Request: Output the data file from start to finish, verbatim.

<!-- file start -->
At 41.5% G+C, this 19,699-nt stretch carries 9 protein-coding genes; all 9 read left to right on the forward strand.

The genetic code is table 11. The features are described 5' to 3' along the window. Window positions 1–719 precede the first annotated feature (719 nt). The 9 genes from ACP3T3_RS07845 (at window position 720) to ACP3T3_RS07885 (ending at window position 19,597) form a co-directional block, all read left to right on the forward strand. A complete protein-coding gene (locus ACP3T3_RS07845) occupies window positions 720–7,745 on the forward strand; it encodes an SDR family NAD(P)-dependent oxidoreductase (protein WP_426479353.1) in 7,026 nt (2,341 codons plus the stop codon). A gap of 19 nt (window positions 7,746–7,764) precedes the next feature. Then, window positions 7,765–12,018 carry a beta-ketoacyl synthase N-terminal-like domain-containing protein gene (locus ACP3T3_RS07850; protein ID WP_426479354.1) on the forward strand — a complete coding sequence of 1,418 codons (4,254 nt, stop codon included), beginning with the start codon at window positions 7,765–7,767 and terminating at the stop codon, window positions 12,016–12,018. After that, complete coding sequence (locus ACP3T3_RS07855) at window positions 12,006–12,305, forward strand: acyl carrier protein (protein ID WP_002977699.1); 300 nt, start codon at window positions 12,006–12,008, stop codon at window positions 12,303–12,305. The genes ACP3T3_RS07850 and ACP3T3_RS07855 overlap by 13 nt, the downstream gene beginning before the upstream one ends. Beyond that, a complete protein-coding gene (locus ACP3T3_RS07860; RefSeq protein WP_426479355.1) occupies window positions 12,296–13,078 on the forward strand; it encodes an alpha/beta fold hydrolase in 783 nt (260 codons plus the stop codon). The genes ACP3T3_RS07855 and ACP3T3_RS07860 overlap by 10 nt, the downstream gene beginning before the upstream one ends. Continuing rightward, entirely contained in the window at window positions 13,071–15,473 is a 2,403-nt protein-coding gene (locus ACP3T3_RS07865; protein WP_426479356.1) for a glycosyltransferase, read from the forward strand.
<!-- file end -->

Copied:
At 41.5% G+C, this 19,699-nt stretch carries 9 protein-coding genes; all 9 read left to right on the forward strand.

The genetic code is table 11. The features are described 5' to 3' along the window. Window positions 1–719 precede the first annotated feature (719 nt). The 9 genes from ACP3T3_RS07845 (at window position 720) to ACP3T3_RS07885 (ending at window position 19,597) form a co-directional block, all read left to right on the forward strand. A complete protein-coding gene (locus ACP3T3_RS07845) occupies window positions 720–7,745 on the forward strand; it encodes an SDR family NAD(P)-dependent oxidoreductase (protein WP_426479353.1) in 7,026 nt (2,341 codons plus the stop codon). A gap of 19 nt (window positions 7,746–7,764) precedes the next feature. Then, window positions 7,765–12,018 carry a beta-ketoacyl synthase N-terminal-like domain-containing protein gene (locus ACP3T3_RS07850; protein ID WP_426479354.1) on the forward strand — a complete coding sequence of 1,418 codons (4,254 nt, stop codon included), beginning with the start codon at window positions 7,765–7,767 and terminating at the stop codon, window positions 12,016–12,018. After that, complete coding sequence (locus ACP3T3_RS07855) at window positions 12,006–12,305, forward strand: acyl carrier protein (protein ID WP_002977699.1); 300 nt, start codon at window positions 12,006–12,008, stop codon at window positions 12,303–12,305. The genes ACP3T3_RS07850 and ACP3T3_RS07855 overlap by 13 nt, the downstream gene beginning before the upstream one ends. Beyond that, a complete protein-coding gene (locus ACP3T3_RS07860; RefSeq protein WP_426479355.1) occupies window positions 12,296–13,078 on the forward strand; it encodes an alpha/beta fold hydrolase in 783 nt (260 codons plus the stop codon). The genes ACP3T3_RS07855 and ACP3T3_RS07860 overlap by 10 nt, the downstream gene beginning before the upstream one ends. Continuing rightward, entirely contained in the window at window positions 13,071–15,473 is a 2,403-nt protein-coding gene (locus ACP3T3_RS07865; protein WP_426479356.1) for a glycosyltransferase, read from the forward strand.